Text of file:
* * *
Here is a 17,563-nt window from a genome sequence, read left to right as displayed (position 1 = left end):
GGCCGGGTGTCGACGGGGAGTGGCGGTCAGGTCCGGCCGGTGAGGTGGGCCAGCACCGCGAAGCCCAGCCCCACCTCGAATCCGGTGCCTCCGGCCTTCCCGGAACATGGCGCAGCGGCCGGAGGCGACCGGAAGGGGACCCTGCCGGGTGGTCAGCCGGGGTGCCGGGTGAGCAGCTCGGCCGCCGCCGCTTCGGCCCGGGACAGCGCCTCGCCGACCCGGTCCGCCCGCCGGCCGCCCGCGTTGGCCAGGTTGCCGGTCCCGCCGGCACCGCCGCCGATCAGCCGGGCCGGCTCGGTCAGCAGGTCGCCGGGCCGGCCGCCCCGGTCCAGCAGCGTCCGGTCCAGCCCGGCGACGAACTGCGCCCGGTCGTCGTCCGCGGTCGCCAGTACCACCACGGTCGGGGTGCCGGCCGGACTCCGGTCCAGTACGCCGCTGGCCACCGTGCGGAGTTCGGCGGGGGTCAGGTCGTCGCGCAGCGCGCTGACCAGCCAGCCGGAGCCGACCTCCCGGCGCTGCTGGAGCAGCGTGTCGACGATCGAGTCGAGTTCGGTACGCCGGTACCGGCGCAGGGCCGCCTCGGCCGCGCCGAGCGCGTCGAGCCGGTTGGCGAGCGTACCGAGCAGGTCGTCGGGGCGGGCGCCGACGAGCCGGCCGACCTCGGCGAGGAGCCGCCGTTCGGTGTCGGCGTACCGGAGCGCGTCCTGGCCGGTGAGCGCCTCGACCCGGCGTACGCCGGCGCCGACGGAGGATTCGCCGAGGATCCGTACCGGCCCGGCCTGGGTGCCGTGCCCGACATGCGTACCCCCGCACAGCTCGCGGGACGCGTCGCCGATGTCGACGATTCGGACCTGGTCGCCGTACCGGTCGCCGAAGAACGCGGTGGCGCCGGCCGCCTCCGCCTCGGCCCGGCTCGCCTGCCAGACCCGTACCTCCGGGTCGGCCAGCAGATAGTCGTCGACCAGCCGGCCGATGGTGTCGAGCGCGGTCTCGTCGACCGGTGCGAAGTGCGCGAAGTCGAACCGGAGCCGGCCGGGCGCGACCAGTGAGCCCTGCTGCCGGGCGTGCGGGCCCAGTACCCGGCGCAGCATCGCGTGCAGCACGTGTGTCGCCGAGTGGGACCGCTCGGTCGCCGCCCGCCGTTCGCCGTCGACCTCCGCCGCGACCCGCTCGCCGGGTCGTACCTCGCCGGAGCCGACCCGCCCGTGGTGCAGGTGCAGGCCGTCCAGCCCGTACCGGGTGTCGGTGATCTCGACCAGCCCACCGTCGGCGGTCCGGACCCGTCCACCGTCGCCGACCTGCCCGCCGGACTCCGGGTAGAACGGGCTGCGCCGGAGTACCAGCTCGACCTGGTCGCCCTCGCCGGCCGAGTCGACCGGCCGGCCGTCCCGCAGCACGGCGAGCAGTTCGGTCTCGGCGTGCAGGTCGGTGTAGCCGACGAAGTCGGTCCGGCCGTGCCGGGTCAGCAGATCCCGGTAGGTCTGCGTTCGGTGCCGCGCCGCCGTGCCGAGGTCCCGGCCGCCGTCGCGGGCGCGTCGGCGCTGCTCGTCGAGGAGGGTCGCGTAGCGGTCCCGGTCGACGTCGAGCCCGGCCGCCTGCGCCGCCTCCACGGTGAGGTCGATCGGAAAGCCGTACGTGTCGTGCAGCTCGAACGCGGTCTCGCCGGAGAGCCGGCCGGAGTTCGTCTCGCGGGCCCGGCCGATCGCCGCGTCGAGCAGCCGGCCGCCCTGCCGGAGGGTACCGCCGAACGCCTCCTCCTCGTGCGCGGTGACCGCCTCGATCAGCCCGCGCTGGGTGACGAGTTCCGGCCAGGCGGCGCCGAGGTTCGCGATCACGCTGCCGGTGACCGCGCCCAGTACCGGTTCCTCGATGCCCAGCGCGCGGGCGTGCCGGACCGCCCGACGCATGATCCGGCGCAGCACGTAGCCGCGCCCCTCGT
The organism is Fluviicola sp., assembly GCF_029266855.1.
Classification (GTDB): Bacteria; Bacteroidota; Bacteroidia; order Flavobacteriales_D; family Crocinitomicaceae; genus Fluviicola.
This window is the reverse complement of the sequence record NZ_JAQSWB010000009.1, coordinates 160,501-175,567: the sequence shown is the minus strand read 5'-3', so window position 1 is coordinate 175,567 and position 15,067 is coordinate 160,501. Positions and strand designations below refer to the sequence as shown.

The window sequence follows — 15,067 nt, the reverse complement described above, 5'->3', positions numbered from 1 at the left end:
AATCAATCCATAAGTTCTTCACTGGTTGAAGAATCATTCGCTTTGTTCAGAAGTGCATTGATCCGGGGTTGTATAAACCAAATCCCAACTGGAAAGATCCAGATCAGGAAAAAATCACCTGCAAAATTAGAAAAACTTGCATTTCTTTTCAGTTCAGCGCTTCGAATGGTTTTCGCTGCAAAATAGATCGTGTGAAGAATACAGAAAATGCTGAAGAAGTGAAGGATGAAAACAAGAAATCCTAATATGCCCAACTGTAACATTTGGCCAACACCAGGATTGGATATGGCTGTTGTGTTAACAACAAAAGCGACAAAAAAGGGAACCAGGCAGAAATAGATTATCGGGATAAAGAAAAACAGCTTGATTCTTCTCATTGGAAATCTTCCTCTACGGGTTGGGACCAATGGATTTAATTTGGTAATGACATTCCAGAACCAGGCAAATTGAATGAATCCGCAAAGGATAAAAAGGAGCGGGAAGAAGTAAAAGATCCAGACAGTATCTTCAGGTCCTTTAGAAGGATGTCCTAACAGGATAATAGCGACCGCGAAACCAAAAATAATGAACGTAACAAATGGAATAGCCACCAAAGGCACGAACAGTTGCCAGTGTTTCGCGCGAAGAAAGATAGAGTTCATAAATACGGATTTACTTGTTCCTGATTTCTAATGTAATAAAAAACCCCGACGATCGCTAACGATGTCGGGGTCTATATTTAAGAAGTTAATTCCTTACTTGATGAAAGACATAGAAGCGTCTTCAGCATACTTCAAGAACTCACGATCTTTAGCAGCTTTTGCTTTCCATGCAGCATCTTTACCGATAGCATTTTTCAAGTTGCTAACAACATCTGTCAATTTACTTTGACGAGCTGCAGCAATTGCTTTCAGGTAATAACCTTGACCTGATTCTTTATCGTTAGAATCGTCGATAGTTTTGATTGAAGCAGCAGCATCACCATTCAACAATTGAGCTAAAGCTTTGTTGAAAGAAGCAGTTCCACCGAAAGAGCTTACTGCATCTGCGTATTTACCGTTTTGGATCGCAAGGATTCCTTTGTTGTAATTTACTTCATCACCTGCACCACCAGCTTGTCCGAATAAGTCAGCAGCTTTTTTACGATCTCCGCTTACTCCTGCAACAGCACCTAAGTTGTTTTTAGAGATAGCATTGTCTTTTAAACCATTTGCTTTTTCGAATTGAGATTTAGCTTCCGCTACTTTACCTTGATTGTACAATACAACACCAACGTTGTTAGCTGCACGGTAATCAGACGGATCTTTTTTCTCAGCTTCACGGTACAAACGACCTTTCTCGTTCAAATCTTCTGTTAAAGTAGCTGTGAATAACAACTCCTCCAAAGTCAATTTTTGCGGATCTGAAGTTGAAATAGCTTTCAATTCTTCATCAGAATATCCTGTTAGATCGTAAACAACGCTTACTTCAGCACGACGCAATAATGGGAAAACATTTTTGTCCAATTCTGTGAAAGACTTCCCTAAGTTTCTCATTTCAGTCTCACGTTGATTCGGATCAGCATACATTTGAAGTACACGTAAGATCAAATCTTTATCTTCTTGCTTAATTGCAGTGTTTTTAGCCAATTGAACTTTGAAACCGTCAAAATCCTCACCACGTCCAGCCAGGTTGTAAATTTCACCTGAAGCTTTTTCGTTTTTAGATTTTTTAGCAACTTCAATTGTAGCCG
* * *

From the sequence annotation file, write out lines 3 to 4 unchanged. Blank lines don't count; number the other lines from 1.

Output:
The organism is Fluviicola sp., assembly GCF_029266855.1.
Classification (GTDB): Bacteria; Bacteroidota; Bacteroidia; order Flavobacteriales_D; family Crocinitomicaceae; genus Fluviicola.